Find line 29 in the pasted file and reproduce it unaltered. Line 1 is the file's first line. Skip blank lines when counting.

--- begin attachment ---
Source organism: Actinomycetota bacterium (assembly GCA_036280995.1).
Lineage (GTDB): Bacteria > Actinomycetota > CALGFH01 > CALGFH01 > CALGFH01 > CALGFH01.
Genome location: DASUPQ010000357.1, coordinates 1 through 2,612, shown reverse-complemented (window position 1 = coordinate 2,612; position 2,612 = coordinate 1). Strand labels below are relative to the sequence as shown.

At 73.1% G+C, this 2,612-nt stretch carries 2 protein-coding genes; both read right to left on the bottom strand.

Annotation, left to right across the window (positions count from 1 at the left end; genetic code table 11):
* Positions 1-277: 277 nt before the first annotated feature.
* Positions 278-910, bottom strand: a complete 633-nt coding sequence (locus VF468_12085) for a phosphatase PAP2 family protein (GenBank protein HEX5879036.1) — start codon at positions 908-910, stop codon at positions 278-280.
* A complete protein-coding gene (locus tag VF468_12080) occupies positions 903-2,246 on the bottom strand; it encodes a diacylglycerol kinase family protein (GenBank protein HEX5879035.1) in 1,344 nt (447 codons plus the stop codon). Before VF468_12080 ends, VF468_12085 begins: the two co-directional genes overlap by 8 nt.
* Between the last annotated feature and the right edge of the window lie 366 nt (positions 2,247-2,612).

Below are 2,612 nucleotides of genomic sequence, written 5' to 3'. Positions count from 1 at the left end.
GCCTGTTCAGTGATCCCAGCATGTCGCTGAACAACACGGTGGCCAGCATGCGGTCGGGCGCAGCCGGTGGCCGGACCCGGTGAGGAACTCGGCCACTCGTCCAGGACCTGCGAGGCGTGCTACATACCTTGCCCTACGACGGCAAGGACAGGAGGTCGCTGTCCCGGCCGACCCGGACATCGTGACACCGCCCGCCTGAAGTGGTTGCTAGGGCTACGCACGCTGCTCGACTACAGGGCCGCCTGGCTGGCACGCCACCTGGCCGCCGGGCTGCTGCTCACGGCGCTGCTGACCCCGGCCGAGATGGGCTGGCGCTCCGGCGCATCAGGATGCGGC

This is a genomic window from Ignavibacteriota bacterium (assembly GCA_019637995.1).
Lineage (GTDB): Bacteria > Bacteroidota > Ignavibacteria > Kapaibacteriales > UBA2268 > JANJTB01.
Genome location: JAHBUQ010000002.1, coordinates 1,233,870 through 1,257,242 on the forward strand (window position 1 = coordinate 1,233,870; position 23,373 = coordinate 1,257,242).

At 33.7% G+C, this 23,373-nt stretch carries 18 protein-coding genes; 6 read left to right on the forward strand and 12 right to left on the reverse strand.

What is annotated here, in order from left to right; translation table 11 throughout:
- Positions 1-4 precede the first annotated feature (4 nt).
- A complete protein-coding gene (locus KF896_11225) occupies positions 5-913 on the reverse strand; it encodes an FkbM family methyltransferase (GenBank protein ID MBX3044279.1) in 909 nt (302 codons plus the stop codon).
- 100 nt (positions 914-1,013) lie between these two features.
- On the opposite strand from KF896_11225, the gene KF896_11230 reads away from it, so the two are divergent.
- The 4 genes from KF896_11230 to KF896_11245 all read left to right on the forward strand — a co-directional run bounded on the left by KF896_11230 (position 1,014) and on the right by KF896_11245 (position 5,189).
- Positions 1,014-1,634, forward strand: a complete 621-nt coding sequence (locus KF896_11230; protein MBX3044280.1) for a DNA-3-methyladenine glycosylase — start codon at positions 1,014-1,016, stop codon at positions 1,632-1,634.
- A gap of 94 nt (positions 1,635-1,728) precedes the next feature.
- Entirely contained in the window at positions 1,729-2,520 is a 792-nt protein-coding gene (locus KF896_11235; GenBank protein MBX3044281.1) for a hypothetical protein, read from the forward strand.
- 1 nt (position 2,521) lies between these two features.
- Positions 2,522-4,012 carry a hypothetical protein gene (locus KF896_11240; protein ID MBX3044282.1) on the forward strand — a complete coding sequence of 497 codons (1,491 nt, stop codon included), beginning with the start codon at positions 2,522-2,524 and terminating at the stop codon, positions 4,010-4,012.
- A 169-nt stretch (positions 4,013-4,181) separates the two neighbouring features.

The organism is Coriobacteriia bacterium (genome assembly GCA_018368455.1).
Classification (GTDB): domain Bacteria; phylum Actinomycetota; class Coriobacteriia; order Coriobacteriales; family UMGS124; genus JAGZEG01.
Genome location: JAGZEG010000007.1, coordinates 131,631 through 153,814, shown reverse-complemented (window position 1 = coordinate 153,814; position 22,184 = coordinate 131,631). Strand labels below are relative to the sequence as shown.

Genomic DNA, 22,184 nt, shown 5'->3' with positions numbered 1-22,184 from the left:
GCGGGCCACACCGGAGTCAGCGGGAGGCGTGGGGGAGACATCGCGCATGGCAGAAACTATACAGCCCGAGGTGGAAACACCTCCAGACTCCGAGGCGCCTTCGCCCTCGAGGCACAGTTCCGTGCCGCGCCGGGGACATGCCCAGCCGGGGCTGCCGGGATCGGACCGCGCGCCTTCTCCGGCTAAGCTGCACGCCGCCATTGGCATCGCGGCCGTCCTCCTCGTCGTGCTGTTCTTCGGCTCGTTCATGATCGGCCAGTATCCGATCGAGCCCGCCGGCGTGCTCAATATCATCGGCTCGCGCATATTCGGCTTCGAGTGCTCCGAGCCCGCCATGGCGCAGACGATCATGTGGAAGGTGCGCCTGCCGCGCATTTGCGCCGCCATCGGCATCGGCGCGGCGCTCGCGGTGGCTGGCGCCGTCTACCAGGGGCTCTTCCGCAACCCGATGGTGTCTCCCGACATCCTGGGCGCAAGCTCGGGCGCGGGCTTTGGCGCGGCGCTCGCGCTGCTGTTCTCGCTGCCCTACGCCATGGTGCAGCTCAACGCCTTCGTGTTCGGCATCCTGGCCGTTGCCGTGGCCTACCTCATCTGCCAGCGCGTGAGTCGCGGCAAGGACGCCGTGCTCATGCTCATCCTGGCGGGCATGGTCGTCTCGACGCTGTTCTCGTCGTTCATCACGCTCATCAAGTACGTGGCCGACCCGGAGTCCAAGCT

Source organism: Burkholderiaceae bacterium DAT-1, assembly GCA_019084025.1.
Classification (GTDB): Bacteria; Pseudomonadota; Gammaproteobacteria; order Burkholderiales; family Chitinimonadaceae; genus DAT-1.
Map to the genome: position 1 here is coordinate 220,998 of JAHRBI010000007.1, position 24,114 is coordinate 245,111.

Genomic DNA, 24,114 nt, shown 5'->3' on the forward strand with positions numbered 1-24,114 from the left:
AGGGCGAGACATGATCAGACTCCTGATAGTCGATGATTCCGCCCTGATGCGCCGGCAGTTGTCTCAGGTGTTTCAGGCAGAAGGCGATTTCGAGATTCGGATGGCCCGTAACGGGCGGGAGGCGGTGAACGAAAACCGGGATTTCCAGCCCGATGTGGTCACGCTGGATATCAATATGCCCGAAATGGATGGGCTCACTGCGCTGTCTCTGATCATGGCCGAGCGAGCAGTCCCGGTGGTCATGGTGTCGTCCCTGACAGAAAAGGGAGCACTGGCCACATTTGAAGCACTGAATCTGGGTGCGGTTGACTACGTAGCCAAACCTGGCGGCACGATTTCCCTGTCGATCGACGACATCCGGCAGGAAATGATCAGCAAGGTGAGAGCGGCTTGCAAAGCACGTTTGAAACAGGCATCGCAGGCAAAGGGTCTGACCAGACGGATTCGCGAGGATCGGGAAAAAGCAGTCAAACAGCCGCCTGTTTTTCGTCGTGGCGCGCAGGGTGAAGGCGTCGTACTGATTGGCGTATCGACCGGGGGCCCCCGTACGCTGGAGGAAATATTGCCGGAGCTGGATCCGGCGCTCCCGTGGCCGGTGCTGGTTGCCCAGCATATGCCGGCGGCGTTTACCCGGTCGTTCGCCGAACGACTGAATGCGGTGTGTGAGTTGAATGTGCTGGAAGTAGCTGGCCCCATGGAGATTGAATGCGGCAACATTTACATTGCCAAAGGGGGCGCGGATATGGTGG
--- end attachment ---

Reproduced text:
Classification (GTDB): domain Bacteria; phylum Actinomycetota; class Coriobacteriia; order Coriobacteriales; family UMGS124; genus JAGZEG01.